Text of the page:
WASHINGTON -- Proponents of statehood for the District of Columbia got a rare Senate hearing yesterday but were frustrated that the focus was on giving more representation to the city's residents rather than on creation of a 51st state.
Eager as supporters of statehood were to make their case that the district should become the new state of New Columbia, with two senators and a member of the House, they criticized the scope of the hearings for diluting their cause with ideas they deemed impractical, unfair and undemocratic.
"It is too late in the century to require Americans to beg for their rights," said Eleanor Holmes Norton, a delegate from the district whose vote in the House of Representatives counts only on issues decided by a margin of more than five votes.
Ms. Norton said district residents bear all the burdens of citizenship without the privileges and called the lack of the franchise "the single most serious and deliberate denial of civil rights today."
Supporters of statehood say the city's residents pay federal taxes and serve in the military but are not given a voice in Congress.
Witnesses also pointed out:
* The district sends more tax revenues to the Treasury than nine states.
* More residents of the district were killed in the Vietnam War than those of 10 states.
* Its population is greater than that of three existing states.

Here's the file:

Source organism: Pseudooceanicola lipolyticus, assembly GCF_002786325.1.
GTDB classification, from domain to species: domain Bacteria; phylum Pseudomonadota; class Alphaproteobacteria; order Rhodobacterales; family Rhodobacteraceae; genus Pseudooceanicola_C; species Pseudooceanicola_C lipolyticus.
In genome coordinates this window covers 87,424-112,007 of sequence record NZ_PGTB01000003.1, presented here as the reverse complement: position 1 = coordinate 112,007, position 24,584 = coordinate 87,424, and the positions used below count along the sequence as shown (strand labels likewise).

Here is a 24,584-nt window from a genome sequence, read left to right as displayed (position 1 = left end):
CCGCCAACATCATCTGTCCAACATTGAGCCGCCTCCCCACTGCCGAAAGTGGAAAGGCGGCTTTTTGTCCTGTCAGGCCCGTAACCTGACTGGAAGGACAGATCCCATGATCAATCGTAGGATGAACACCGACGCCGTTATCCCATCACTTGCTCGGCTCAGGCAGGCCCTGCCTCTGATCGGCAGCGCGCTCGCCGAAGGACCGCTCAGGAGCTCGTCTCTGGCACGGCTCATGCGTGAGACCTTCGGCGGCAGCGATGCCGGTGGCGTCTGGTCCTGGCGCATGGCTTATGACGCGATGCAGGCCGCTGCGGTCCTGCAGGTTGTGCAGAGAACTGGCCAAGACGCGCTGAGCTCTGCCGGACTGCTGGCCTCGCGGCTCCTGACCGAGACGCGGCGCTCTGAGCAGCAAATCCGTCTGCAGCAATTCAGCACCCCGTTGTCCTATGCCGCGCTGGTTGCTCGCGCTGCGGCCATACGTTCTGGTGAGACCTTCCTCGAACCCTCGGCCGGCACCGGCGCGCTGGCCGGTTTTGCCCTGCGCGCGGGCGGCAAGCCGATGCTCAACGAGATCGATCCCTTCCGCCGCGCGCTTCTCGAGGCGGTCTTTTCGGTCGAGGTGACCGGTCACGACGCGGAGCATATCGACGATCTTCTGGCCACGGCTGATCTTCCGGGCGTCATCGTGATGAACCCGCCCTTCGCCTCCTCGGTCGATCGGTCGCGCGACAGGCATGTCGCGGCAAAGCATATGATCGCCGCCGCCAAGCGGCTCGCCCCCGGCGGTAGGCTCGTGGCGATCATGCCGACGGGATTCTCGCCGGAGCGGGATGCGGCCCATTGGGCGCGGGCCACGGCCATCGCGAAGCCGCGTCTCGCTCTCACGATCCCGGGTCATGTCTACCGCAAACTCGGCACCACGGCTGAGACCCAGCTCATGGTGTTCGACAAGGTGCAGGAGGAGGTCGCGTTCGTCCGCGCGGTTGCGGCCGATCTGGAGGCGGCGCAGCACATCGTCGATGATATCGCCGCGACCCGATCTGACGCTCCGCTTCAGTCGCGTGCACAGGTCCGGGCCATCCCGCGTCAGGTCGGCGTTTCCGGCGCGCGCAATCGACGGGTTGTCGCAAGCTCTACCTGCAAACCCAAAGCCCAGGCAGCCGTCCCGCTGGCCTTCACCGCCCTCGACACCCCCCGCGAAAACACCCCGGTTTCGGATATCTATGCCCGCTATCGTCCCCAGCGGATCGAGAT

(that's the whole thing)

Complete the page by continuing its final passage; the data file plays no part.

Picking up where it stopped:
* It operates welfare and other social services as well as a prison system.
Further, they say the limited home-rule status granted the district in 1973 maintains a kind of plantation atmosphere over the district's citizens, almost 70 percent of whom are black.
Governed by an elected mayor and 13-member City Council, the District of Columbia has the right to raise taxes, but Congress must approve its budget and can override any of the city's actions.
Congress also prevents the city from collecting income tax from people who work in the district and live elsewhere; the president appoints local judges, whom the district pays.
Witnesses before the Committee on Governmental Affairs, most of whom supported statehood, spoke against alternatives, such as allowing the city's 600,000 residents to vote in other states or returning the district to Maryland.
The Rev. Jesse Jackson scoffed at the idea of returning the district to Maryland.
"The same people who don't want to invade Haiti for democracy want to invade Maryland," said Mr. Jackson, who is the non-voting, shadow senator for the district.
Kevin P. Chavous, a member of the district's City Council, said that residents had voted for statehood, not affiliation with Maryland, and that Maryland desired it even less.
A recent survey found that only seven of 189 Maryland state legislators supported retrocession.